A two-story house on Forest Cove Lane was nearly destroyed Thursday morning in a fire that also damaged neighboring houses.
Lexington firefighters saw heavy smoke as they were driving to the fire about 7:05 a.m., so they called for additional fire units, Battalion Chief Mark Harvey said.
Two people were home when the fire started. One was taken to a hospital with minor injuries, fire officials said. Two dogs and a cat have not been found.
A fire investigator was at the house Thursday morning taking pictures of the debris and interviewing witnesses. A cause has not yet been determined, Harvey said.
Jaylen Beckham was in his apartment behind the house when his dad got a call that there might be a fire near his company truck.
“I came outside to see a big fire, a huge fire and debris falling out, so I panicked,” Beckham said. “The fire just kept getting bigger and bigger, and the smell just kept getting stronger and stronger. It kind of smelled like tires were burning.”
Beckham said many neighbors came out in the early morning hours to do what they could to help.
“People were running in all directions, panicking like it was their house,” he said.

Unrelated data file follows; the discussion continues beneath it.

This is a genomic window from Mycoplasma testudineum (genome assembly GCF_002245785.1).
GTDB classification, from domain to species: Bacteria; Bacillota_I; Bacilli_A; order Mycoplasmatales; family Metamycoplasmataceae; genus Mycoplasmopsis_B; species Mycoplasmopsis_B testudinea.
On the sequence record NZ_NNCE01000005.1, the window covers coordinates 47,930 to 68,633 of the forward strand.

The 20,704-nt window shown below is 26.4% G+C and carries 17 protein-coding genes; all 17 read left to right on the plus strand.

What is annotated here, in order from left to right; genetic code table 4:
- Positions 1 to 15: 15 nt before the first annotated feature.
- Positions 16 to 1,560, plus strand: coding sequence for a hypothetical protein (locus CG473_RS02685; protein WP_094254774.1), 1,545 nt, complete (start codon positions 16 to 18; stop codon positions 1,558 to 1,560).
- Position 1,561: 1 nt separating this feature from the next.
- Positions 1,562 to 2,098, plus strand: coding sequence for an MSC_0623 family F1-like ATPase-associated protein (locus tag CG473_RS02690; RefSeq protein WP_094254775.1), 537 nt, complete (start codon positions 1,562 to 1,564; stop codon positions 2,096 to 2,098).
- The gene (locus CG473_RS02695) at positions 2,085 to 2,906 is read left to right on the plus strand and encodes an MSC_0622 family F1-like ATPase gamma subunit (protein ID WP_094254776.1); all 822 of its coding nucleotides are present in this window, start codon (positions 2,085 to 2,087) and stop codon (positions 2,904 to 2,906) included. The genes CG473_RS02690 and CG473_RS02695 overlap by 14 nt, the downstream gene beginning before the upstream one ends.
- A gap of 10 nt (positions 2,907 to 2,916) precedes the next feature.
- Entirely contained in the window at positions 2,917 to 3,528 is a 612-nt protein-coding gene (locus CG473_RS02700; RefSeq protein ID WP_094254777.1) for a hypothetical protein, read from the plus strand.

Fire officials arrived quickly, and police officers helped to make sure everyone was OK, Beckham said. “Everybody did their job.”
Monica Dodson was asleep in the house next door to the fire when she heard her neighbor screaming.
After looking out her window to see black smoke, she grabbed her dogs, Blitz and Brodie, and ran out of the house, Dodson said. Before she got off the phone with the fire department, the home was fully engulfed in flames, she said.
The siding melted on Dodson’s house and the house on the other side of the fire. Harvey said the melting was not solely caused by the proximity of the houses and that with the size of the fire, any neighboring house would have been damaged.
Dodson said she thinks most of the damage to her home was cosmetic, but the electricity needed to be cut off as a precaution for as long as a week. She said she and her roommate will need to stay somewhere else.
Dodson said she knows her neighbors only in passing, but that the man who lives in the house that burned often helped her take her trash out and would let her know if she or her roommate had left their garage door up.
“They are always good neighbors, very nice, very friendly,” Dodson said.